The process responsible for the origin oflife on Earth from non-living matter remains shrouded in mystery. One of these mysteries is the homochirality characterizing any life form of our planet. Amino acids, the fundamental building blocks of living organisms, can take two mirror-image forms known as optical isomers, L– and D-forms. Nonetheless, despite this symmetry, life on Earth uses exclusively the L-form (L-form enantiomeric excess). The mechanism responsible for the preferential selection of the L-form in amino acids is still not fully understood. A possible explanation, is the photolysis induced by circularly polarized light during galactic evolution before the emergence of life.
Recently, biomolecules including amino acids have been found in meteorites and asteroids, indicating their existence outside planet Earth. On these grounds, it was proposed that these molecules could have arrived on Earth during its early stage through meteorite impacts, contributing to the origin of life on our planet. On the other hand, during the early stages of galaxy formation, strong emissions of Lyman-α radiation, a wavelength of 121.56 nm (10.2 eV) associated with the de-excitation of hydrogen atoms, have been observed. This radiation was conceivably scattered by interstellar dust, resulting in a widespread region of circularly polarized Lyman-α light. However, the generation of an excess of L-amino acids induced by the radiation in the high-energy region including Lyman-α light, has not been completely understood until recently.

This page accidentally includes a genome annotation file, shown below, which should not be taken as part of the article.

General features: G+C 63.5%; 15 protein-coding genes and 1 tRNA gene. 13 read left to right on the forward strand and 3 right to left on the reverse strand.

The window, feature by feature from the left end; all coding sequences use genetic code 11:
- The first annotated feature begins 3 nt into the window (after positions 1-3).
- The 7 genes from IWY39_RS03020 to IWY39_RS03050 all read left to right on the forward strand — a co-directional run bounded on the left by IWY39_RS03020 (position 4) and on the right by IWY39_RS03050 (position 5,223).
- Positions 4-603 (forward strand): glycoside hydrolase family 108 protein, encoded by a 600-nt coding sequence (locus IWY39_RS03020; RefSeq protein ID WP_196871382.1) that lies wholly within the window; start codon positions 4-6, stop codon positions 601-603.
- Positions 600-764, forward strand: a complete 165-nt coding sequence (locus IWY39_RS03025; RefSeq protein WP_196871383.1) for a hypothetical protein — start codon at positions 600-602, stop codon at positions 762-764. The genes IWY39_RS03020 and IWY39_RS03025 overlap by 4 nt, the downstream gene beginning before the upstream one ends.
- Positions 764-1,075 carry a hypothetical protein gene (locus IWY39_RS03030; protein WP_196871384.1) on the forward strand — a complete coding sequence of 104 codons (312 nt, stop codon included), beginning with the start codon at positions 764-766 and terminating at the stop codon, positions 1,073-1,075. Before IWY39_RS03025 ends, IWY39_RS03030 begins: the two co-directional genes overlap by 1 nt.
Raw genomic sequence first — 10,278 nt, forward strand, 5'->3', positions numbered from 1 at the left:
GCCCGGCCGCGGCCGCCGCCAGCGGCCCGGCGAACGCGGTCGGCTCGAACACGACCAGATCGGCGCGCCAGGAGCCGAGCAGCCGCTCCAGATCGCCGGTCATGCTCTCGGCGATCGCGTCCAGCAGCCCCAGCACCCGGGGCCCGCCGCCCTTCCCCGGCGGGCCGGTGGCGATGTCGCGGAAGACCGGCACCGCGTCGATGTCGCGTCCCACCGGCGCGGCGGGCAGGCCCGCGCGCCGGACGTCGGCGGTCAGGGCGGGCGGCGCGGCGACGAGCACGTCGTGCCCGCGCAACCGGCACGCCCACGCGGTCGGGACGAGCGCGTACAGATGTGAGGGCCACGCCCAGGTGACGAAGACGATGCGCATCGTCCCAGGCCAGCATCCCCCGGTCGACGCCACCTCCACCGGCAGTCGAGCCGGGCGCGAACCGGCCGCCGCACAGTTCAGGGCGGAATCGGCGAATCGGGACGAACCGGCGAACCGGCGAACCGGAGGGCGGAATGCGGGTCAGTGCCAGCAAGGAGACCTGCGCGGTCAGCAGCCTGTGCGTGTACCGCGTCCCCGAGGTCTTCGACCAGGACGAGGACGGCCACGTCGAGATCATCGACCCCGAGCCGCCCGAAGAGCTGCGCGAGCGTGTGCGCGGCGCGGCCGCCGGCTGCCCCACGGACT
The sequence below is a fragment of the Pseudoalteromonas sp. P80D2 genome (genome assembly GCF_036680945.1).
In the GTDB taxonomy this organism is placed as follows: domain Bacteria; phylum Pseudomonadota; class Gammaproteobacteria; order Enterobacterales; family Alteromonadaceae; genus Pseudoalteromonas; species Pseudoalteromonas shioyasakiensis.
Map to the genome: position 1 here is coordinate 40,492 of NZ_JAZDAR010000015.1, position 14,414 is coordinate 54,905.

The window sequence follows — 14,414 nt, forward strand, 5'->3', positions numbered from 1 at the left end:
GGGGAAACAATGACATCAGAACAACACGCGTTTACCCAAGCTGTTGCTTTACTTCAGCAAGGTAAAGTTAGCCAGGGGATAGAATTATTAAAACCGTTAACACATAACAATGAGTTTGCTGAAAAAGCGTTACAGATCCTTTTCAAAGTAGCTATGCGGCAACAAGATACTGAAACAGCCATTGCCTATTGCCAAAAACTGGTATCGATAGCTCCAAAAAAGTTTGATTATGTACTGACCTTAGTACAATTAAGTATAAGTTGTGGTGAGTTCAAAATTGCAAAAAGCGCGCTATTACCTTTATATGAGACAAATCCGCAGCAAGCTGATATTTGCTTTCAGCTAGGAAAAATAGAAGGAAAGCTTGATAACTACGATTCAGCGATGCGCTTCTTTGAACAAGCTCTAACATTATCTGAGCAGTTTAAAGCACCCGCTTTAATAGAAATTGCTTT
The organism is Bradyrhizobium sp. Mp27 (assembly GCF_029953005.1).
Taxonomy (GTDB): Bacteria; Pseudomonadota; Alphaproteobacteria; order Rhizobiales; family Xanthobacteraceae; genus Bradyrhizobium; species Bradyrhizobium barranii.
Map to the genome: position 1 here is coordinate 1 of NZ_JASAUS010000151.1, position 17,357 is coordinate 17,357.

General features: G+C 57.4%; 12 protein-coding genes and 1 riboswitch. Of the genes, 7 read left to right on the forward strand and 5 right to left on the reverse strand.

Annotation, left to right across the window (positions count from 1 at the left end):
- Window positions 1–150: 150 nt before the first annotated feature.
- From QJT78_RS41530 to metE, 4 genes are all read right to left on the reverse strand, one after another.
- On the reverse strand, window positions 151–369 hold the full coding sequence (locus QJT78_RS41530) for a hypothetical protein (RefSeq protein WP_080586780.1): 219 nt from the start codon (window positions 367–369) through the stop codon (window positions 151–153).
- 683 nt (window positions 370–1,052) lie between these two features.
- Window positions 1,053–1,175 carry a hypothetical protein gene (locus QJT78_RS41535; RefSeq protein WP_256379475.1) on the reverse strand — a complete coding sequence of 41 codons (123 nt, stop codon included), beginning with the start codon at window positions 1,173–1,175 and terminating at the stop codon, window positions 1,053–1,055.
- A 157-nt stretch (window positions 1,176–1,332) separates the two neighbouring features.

In our study, we theoretically investigated the absorption intensity of amino acids for circularly polarized light in the vacuum ultraviolet region (~11 eV), and derived a new formula able to estimate L-enantiomeric excess covering a wide wavelength range. As a result, we found that there is a specific wavelength region, particularly around 10 eV, where multiple amino acids commonly exhibit a high L-enantiomeric excess. This suggests that L-enantiomeric excess can be induced by Lyman-α irradiation. When applied to our Milky Way, we have been able to show that selective photolysis of D-enantiomer amino acids throughout the entire solar system was induced by the Lyman-α irradiation during the early phase of its galactic evolution. This process explains the origin of homochirality of amino acids on Earth. This mechanism provides an important clue for unraveling the mystery of the origin of life and the cosmic origin of biomolecules.
Title: Origin of Homochirality in Amino Acids Induced by Layman-α Irradiation in the Early Stage of the Milky Way